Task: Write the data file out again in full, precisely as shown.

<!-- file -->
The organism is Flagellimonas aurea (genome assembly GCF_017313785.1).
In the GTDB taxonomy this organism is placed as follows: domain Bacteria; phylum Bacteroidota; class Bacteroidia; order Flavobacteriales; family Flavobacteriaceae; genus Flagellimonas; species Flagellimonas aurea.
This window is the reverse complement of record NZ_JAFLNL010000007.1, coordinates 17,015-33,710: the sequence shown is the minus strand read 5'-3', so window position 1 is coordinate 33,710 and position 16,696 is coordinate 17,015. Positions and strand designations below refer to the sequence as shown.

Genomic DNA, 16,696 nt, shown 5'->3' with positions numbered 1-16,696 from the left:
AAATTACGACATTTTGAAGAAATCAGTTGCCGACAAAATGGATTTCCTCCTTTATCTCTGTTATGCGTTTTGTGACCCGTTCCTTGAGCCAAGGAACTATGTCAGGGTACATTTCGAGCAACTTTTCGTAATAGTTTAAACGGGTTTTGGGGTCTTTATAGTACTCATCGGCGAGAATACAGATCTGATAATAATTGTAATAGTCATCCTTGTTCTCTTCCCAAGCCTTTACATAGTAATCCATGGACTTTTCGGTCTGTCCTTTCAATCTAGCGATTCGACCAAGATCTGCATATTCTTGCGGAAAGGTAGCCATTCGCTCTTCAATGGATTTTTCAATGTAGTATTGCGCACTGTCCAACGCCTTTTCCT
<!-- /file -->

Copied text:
The organism is Flagellimonas aurea (genome assembly GCF_017313785.1).
In the GTDB taxonomy this organism is placed as follows: domain Bacteria; phylum Bacteroidota; class Bacteroidia; order Flavobacteriales; family Flavobacteriaceae; genus Flagellimonas; species Flagellimonas aurea.
This window is the reverse complement of record NZ_JAFLNL010000007.1, coordinates 17,015-33,710: the sequence shown is the minus strand read 5'-3', so window position 1 is coordinate 33,710 and position 16,696 is coordinate 17,015. Positions and strand designations below refer to the sequence as shown.

Genomic DNA, 16,696 nt, shown 5'->3' with positions numbered 1-16,696 from the left:
AAATTACGACATTTTGAAGAAATCAGTTGCCGACAAAATGGATTTCCTCCTTTATCTCTGTTATGCGTTTTGTGACCCGTTCCTTGAGCCAAGGAACTATGTCAGGGTACATTTCGAGCAACTTTTCGTAATAGTTTAAACGGGTTTTGGGGTCTTTATAGTACTCATCGGCGAGAATACAGATCTGATAATAATTGTAATAGTCATCCTTGTTCTCTTCCCAAGCCTTTACATAGTAATCCATGGACTTTTCGGTCTGTCCTTTCAATCTAGCGATTCGACCAAGATCTGCATATTCTTGCGGAAAGGTAGCCATTCGCTCTTCAATGGATTTTTCAATGTAGTATTGCGCACTGTCCAACGCCTTTTCCT